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Bike Austin hopes to break cycle of inequity, congestion

Thursday, April 21, 2016 by Caleb Pritchard

Advocates of two-wheeled and two-footed transportation alternatives are building momentum in their campaign to put millions of dollars in bicycle and pedestrian infrastructure improvements on the November ballot.

More than a dozen people testified in favor of funding the city of Austin’s Bicycle Master Plan and Urban Trails Master Plan at the Bond Oversight Commission’s Wednesday morning meeting.

In addition to the public testimony, the commission received briefings from city staff on both master plans and also voted unanimously to set up a special work session to hear more input ahead of drafting a bond recommendation for City Council in May.

The support for the Bicycle Master Plan came less than a week after Bike Austin launched its formal effort to put the money to fund it on the ballot. Last Thursday, the nonprofit released its “Pathways to Equity” report, which frames a citywide bicycle network as a means of narrowing Austin’s socioeconomic divide.

In the group’s downtown Austin offices on Wednesday afternoon, Bike Austin Executive Director Mercedes Feris told the Austin Monitor that the organization is trying to overcome stereotypes about people who choose to bicycle.

“I think the prior perception before this report was that bike lanes only serve a certain type of demographic. And we believe that this report really proves differently,” Feris said.

Indeed, the brief report cites 16 different sources to make its case that cycling is not the sole domain of the be-Spandexed weekend warrior in West Lake.

“Despite the common perception of bicycling as an activity of the affluent, people making less than $25,000 a year account for roughly 40 percent of the Austinites who use bicycles regularly to get to work,” the report states, pointing to an article in Governing submitted by the Kinder Institute for Urban Research.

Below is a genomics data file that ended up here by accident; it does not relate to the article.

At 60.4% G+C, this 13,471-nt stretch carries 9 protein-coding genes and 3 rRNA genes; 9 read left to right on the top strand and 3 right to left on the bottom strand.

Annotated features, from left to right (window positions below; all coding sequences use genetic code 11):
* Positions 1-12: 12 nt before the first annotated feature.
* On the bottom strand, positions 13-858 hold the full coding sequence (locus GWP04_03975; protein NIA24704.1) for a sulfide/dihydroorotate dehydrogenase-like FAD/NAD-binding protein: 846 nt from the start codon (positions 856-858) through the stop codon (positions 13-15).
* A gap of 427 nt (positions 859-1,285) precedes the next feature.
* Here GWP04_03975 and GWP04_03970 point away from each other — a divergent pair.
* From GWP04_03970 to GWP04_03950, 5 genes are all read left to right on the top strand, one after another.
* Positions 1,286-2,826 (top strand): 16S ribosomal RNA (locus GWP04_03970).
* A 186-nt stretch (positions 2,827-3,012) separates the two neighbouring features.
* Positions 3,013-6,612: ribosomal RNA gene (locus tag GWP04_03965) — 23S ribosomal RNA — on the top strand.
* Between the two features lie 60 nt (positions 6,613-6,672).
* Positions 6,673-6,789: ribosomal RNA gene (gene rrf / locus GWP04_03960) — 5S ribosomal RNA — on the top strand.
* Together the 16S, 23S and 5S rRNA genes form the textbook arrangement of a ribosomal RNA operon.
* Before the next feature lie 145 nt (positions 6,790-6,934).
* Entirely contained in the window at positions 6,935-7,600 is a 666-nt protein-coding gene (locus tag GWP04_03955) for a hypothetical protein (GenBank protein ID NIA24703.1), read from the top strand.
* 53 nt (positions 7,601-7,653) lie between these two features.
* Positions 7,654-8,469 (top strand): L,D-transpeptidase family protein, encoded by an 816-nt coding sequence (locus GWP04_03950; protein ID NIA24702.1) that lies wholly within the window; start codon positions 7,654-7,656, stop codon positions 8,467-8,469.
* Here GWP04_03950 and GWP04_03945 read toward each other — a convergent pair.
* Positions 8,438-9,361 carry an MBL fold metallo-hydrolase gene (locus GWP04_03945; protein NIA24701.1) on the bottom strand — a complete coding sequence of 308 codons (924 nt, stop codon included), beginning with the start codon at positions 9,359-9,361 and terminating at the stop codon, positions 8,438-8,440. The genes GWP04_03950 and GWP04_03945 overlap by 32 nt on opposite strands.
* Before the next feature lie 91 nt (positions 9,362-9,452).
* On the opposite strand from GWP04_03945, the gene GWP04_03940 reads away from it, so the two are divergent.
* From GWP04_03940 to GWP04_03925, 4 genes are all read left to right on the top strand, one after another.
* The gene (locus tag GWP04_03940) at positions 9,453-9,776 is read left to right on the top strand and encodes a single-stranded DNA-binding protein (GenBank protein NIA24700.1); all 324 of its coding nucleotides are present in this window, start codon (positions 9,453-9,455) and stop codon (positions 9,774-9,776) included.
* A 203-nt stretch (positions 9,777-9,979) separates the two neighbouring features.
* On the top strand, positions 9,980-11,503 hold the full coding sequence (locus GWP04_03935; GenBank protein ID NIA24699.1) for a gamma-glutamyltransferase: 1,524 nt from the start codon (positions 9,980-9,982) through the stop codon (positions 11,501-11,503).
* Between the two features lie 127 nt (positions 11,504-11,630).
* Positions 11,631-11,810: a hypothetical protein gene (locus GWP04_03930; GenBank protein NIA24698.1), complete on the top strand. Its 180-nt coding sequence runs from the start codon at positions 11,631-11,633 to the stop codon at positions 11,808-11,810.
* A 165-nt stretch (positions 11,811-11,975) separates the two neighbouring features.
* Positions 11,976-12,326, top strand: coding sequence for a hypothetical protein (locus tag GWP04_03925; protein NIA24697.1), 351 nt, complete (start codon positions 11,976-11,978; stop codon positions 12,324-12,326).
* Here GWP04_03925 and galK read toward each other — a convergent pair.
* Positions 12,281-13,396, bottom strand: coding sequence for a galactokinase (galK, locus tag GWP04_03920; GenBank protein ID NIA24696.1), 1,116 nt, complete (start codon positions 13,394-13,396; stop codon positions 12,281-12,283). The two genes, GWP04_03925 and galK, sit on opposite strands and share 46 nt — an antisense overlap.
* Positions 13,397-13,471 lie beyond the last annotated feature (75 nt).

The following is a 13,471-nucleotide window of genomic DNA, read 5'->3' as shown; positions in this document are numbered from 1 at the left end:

The report also notes that the American Automobile Association estimates that the average cost of owning a car is $8,220 per year, or 13 percent of the annual median family income, according to Forbes. The cost of owning a bike, the report says, is $308 per year.

“I think the investments that we talk about in the report and that we’re pushing for in the bond will have a bigger return on investment in terms of helping Austin achieve its goal of affordability and equity – and, by the way, congestion, too – because it could take a lot of car trips off the road,” said Bike Austin Advocacy Director Miller Nuttle.

Specifically, the Bicycle Master Plan predicts that a complete build-out of the $151 million network will remove 20,000 cars from Central Austin streets. By comparison, proponents of the failed $600,000,000 urban rail proposal in 2014 said that project would have removed 10,000 car trips daily.

Another point of departure from the rail campaign two years ago: The Bicycle Master Plan would bring tangible improvements to all 10 City Council districts. Of course, in the outer rings of the city dominated by car-centric planning – and where lower-income families are more likely to find affordable housing – the challenges to creating a safe bicycle network increase. Nuttle said that in areas such as District 6 in far Northwest Austin, connecting the network to transit service is imperative.

Nuttle did concede that in a growing city such as Austin, road capacity freed by people choosing to ride bikes could likely be filled by new drivers, which would keep the city’s gridlock more or less static. But, he added, that’s no reason to oppose bicycle and pedestrian infrastructure investments.

“The congestion in this city is going to be bad for a while,” Nuttle said. “The question ahead of us is, ‘Do we invest in alternatives to it now, so that if people are able to get out of their cars and start riding, then they can, and do it in a way that makes it safe for the lowest-income Austinites right now?’”

Following up, Feris emphasized, “It’s about options.”

Currently, Council is weighing its options on what bond question, if any, to put on November’s ballot. In addition to attending the Bond Oversight Commission’s special May 5 work session, residents can provide input through the Mobility Talks initiative, which is collecting information through May 8 before a June 8 briefing of the Council Mobility Committee.

Council has until August to make a final decision to set the November ballot.

Photo by Richard Masoner made available through a Creative Commons license.

This story has been corrected to reflect the actual cost of the 2014 Rail Bond.

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